Overall, the introduced method is interesting and novel, however, the paper is not yet in a state to be acceptable for publication. Some parts of the paper appear too ad-hoc and it is not not always clear what the contribution of the introduced method is. More details below: - The third and fourth paragraph of Section 1 appear convoluted and are difficult to follow. It should be more clear what the motivation of the introduced technique is. - Section 2: it is not sufficiently explained how the presented approach differs from existing methods, e.g. such as FoveaBox or MetaAnchor. This should clarified. - The text states 'The proposed approach breaks the IoU restriction, allowing objects to flexibly select anchors ...". However, in Section 3, it then states 'a hand-crafted criterion based on IoU is used.' This is confusing. What for was the IoU criterion used? What is similar/different to existing approaches. - a^{loc}_j is defined to be in R4. Which dimensions are defined here? It later becomes clear from the context, but it should be more formally defined. - The definitions in lines 101, 102 are ambiguous and should be clarified. How is SmoothL1 defined? - 'bg' as e.g. in \mathcal(\theta)^{bg} is not defined. - Why do \mathcal{P}(\theta)^{cls}_{ij} \mathcal{P}(\theta)^{bg}_{j} together define class confidence? - Lines 110 - 113: If Eq. 2 strictly considers the optimization of classification and localization of anchors but it ignores how to learn the matching matrix C what is the conclusion here? Is this a limitation? - L121: 'it requires to guarantee...'. What requires to guarantee? - Some equations (e.g. Eq. 4) are not necessary to explain the contribution of the paper and should be moved to the Appendix. This would help to sharpen the presentation of the contribution. Similarly for Eq. 5 and 6. - It is not clear what is the relationship of the Mean-max function and insufficient training. Why will it be close to the Mean when training is not sufficient? What is X? It becomes clear later in the text, but as presented this appears too ad-hoc. - Figure 2 and 3 could be moved to the Appendix to make room for more important figures. - What is meant by 'inheriting the parameters' (L156)? - L200: Is is not clear how a 'bag' of anchors was constructed and how they where selected. - The quantitative evaluation discussed in Section 4.2 (and the qualitative results in Supplementary Material) is interesting. However, it would have been more informative to also provide the average performance across all categories. Also, it is not clear why 'couch' is considered a slender object. - The results presented in Table 3 are interesting but the presented approach only marginally improve upon existing work or not at all. The cases for which it works well and does not are not sufficiently discussed. - No limitations are discussed. In which situations does the approach fail, also compared to existing work?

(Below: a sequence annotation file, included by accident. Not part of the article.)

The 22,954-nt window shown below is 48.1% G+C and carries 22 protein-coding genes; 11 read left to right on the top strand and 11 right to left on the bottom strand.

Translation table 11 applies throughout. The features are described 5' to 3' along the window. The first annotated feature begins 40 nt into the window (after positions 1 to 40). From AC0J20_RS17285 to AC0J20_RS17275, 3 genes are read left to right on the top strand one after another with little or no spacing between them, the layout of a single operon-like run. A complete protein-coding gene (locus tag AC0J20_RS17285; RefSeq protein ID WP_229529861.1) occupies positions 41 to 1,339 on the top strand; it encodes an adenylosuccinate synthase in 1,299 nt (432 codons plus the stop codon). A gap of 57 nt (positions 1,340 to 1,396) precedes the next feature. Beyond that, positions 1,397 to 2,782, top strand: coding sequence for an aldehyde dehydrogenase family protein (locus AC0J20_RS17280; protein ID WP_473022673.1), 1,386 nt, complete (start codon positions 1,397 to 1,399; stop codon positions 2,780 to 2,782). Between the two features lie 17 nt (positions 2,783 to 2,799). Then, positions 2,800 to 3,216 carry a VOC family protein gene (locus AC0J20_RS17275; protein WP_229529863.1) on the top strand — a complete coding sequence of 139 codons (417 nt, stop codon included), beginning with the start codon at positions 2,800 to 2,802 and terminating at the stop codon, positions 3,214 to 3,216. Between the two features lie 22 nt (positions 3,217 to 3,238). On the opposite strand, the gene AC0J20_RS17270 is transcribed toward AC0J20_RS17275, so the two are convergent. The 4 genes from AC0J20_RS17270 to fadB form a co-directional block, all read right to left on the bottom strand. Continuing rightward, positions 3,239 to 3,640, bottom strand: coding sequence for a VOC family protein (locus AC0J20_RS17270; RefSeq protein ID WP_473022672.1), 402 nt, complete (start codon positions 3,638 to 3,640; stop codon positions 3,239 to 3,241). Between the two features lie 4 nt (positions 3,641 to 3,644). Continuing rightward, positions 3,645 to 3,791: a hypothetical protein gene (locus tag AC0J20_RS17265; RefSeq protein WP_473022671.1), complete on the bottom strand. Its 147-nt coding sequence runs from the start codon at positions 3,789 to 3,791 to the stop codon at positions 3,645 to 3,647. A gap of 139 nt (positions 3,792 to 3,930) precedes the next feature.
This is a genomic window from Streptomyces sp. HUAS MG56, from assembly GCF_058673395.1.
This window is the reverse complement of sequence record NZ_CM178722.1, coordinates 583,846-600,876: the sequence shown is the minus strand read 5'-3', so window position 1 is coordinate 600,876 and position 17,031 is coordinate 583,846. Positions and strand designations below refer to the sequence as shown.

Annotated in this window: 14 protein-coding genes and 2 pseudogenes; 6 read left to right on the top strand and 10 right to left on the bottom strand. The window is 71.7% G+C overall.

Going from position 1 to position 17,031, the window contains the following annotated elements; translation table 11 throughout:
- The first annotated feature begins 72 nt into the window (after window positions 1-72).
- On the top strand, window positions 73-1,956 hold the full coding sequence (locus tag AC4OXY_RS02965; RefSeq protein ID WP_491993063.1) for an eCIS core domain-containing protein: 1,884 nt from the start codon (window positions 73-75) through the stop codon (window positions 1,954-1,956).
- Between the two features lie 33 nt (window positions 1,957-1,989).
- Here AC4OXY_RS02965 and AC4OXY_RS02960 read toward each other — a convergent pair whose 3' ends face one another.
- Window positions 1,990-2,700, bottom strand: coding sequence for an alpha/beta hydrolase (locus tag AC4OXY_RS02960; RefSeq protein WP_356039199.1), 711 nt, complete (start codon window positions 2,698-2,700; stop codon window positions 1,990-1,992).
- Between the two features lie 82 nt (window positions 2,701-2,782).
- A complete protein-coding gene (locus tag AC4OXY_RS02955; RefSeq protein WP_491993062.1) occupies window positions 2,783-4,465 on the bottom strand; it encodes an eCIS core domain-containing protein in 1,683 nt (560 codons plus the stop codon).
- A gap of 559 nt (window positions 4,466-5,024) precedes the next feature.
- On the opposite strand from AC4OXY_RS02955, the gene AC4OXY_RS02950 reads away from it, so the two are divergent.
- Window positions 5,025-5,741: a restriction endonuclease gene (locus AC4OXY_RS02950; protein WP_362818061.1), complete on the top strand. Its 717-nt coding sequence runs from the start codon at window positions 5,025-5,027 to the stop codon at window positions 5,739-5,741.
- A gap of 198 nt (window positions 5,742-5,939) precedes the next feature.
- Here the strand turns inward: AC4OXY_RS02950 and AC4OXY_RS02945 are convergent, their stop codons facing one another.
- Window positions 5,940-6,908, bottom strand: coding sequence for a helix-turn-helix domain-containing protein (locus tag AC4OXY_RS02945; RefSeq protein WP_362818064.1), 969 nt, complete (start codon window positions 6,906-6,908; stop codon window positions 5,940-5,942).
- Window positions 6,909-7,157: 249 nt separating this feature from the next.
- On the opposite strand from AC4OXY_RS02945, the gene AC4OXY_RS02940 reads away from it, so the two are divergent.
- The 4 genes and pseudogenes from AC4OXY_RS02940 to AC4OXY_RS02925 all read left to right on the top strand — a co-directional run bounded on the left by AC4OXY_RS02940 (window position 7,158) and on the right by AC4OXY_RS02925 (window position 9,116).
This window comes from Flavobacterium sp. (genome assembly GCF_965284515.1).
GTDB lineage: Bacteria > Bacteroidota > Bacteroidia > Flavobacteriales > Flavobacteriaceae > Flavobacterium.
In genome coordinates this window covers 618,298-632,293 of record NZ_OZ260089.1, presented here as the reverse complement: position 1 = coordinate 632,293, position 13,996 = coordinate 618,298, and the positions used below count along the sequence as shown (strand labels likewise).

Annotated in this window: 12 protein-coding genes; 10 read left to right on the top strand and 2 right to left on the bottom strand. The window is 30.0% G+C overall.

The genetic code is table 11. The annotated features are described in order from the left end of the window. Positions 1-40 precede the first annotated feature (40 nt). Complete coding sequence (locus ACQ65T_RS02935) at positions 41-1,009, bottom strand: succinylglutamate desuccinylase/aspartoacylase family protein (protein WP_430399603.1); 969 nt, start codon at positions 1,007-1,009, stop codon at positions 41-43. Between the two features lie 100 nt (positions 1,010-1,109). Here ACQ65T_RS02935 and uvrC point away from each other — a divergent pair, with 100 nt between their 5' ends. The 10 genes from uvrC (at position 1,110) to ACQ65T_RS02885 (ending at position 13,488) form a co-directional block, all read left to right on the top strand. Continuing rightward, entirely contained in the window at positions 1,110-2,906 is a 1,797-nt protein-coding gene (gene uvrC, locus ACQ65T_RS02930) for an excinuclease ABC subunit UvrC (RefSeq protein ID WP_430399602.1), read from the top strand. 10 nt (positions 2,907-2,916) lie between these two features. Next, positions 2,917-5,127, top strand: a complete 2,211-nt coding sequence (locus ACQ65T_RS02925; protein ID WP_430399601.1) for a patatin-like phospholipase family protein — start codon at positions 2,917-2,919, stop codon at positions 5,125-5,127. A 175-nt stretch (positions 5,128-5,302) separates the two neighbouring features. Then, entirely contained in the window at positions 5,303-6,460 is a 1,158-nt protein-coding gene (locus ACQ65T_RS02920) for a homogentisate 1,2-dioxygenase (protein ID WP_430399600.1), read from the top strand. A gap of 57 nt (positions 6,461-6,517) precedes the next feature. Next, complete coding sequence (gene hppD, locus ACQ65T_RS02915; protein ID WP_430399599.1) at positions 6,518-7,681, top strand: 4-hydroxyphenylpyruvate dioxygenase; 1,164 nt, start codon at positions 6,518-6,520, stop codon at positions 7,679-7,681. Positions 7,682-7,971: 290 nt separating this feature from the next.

Reviewer 3

The paper propose a free-anchor mechanism to address the object detection and break the constrain that anchors should be pre-defined and static. The proposed method updates anchor assignment to the dynamic matching by MLE. Overall this Is a nice paper to resolve the anchor assignment based on the Maximum likelihood instead of the alternative IoU criterion, which is widely used in previous methods. The paper is written in a clear manner in terms of organisation and logic. The core of the novelty in the paper is the assignment of anchors - based on MLE rather than the rigid IoU-based criterion. Such a modification is proven to be better achieving the goal of “anchor-object matching”. The traditional IoU matching criterion could result in some confusing assignment especially the objects are heavily occluded. The proposed maximum likelihood solution could somehow alleviate such a situation.